St. John’s Wort May Not Ease ADHD
Study Shows Herb Not 'Significant' Treatment for ADHD Symptoms in Children, Teens
June 10, 2008 -- Many parents believe that herbal medicines can help
children with ADHD focus better and ease other symptoms.
However, a new study shows that in children and teens diagnosed with ADHD,
taking St. John’s wort was no better than taking a placebo pill.
Attention deficit hyperactivity disorder affects 3% to 12% of children in
the U.S. An article accompanying the study reports that 30% of young people
with ADHD do not respond well to prescription drugs.
St. John’s wort is among the most common herbal treatments used for ADHD.
There have been plenty of studies (with mixed results) exploring whether St.
John’s wort helps lift moderate depression in adults.
Study authors say this is the first placebo-controlled trial to look at
whether the popular herbal supplement can help kids with ADHD.
Researcher Wendy Weber, ND, PhD, MPH and colleagues at Bastyr University in
Kenmore, Wash., looked at 54 children aged 6 to 17. All were healthy, not
taking any other medications (St. John’s wort can interact with other
medications) including ADHD prescriptions, and were not diagnosed with severe
depression or bipolar disorder.
Half of the participants were randomly assigned to take one capsule
containing 300 milligrams of St. John’s wort three times a day for eight
The other participants received the same orders, but were given placebo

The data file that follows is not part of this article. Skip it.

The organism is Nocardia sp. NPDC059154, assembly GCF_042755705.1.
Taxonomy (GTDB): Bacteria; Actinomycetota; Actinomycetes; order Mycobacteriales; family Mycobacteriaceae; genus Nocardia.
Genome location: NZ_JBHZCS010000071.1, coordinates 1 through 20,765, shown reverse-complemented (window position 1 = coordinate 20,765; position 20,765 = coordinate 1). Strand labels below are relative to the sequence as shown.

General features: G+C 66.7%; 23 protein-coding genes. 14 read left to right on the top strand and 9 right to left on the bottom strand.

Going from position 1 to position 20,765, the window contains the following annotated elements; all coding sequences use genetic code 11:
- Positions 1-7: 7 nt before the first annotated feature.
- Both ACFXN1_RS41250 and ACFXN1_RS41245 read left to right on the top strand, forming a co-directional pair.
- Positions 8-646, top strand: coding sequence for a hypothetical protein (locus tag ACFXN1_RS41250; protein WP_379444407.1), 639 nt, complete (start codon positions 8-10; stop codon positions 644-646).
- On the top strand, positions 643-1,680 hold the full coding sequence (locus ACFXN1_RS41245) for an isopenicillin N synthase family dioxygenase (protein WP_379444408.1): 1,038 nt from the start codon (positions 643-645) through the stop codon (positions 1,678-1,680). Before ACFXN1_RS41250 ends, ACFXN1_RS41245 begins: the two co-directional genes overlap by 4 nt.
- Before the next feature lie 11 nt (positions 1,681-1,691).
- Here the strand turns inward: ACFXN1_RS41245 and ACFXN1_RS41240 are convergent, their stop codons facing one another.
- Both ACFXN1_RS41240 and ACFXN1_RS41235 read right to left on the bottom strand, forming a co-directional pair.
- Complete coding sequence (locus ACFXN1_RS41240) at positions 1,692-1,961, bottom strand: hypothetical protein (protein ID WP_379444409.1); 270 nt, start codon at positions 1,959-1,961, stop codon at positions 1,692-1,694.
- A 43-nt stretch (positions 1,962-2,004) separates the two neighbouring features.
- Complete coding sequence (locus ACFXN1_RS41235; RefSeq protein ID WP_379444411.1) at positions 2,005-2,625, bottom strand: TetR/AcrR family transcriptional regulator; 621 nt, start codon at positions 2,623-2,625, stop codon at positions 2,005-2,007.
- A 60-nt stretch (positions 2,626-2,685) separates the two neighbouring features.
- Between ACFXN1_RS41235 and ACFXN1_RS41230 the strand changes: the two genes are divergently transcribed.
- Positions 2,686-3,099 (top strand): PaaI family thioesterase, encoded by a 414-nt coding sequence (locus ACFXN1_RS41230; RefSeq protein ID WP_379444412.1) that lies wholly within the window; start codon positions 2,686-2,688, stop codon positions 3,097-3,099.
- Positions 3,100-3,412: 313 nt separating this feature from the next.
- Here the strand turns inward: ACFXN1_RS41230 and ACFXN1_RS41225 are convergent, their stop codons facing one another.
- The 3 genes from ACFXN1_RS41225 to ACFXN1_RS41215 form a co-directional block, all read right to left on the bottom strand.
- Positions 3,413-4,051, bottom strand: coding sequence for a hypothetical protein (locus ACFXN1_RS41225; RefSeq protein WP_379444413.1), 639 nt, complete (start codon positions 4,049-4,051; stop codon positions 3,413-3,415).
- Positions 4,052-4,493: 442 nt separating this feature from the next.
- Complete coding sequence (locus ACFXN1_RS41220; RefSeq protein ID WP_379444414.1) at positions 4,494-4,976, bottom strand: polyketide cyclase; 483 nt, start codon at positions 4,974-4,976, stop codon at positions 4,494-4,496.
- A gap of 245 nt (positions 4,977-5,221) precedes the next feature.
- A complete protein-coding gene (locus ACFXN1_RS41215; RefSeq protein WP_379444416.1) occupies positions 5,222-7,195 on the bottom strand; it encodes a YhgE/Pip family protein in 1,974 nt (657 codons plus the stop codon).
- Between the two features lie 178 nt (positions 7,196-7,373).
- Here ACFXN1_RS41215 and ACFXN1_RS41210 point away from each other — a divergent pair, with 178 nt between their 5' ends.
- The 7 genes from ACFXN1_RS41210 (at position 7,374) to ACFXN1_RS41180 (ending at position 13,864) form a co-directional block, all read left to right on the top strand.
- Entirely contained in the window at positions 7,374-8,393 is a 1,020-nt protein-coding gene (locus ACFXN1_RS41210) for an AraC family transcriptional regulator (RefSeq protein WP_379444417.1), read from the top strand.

The researchers were not aware of which participants were taking the placebo
or the St. John’s wort.
St. John's Wort Results
- No significant difference in symptom scores and hyperactivity and
inattentiveness scores were found in the group taking St. John’s wort when
compared to the placebo group.
- No significant differences were found between both groups when it came to
participants who had side effects, like rashes, headaches, sunburn, or
- The two groups experienced no significant difference in weight gain or
New, Improved St. John’s Wort?
The kind of St. John’s wort used in this trial was not “high hyperforin,”
which is now on store shelves. Hyperforin is an ingredient in St. John’s wort.
Newer supplements contain 3% to 5% hyperforin. The hyperforin content used in
this study was 0.14%.
Study authors also write that St. John’s wort may work with other herbals,
vitamins, minerals, or supplements.
The researchers call for further study, acknowledging some limitations. The
study was small, with 54 participants; and relatively short at eight weeks from
start to finish.
In an editorial that appears alongside the study, Eugenia Chan, MD, with
Children’s Hospital Boston and Harvard, writes “randomizing participants may be
difficult or impossible when the therapy to be evaluated relies on
participants’ belief in the treatment or relationship with the
The findings appear in the June 11 edition of The Journal of the American